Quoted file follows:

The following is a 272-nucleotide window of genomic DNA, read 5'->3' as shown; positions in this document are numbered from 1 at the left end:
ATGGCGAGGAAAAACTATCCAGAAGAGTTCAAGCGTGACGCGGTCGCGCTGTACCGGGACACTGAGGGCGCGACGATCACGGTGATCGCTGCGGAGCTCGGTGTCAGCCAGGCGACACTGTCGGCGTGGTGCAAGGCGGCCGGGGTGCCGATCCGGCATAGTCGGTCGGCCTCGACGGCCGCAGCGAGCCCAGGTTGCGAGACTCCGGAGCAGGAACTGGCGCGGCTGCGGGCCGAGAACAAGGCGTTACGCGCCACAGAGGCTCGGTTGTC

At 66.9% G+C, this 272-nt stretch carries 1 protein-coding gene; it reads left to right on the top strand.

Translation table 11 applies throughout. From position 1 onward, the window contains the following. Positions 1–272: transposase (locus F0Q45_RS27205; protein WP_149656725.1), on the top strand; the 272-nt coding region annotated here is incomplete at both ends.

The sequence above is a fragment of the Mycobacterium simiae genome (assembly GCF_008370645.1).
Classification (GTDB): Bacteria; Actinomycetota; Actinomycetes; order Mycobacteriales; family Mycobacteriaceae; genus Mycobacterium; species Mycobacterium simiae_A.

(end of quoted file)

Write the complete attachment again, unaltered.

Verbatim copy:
The following is a 272-nucleotide window of genomic DNA, read 5'->3' as shown; positions in this document are numbered from 1 at the left end:
ATGGCGAGGAAAAACTATCCAGAAGAGTTCAAGCGTGACGCGGTCGCGCTGTACCGGGACACTGAGGGCGCGACGATCACGGTGATCGCTGCGGAGCTCGGTGTCAGCCAGGCGACACTGTCGGCGTGGTGCAAGGCGGCCGGGGTGCCGATCCGGCATAGTCGGTCGGCCTCGACGGCCGCAGCGAGCCCAGGTTGCGAGACTCCGGAGCAGGAACTGGCGCGGCTGCGGGCCGAGAACAAGGCGTTACGCGCCACAGAGGCTCGGTTGTC

At 66.9% G+C, this 272-nt stretch carries 1 protein-coding gene; it reads left to right on the top strand.

Translation table 11 applies throughout. From position 1 onward, the window contains the following. Positions 1–272: transposase (locus F0Q45_RS27205; protein WP_149656725.1), on the top strand; the 272-nt coding region annotated here is incomplete at both ends.

The sequence above is a fragment of the Mycobacterium simiae genome (assembly GCF_008370645.1).
Classification (GTDB): Bacteria; Actinomycetota; Actinomycetes; order Mycobacteriales; family Mycobacteriaceae; genus Mycobacterium; species Mycobacterium simiae_A.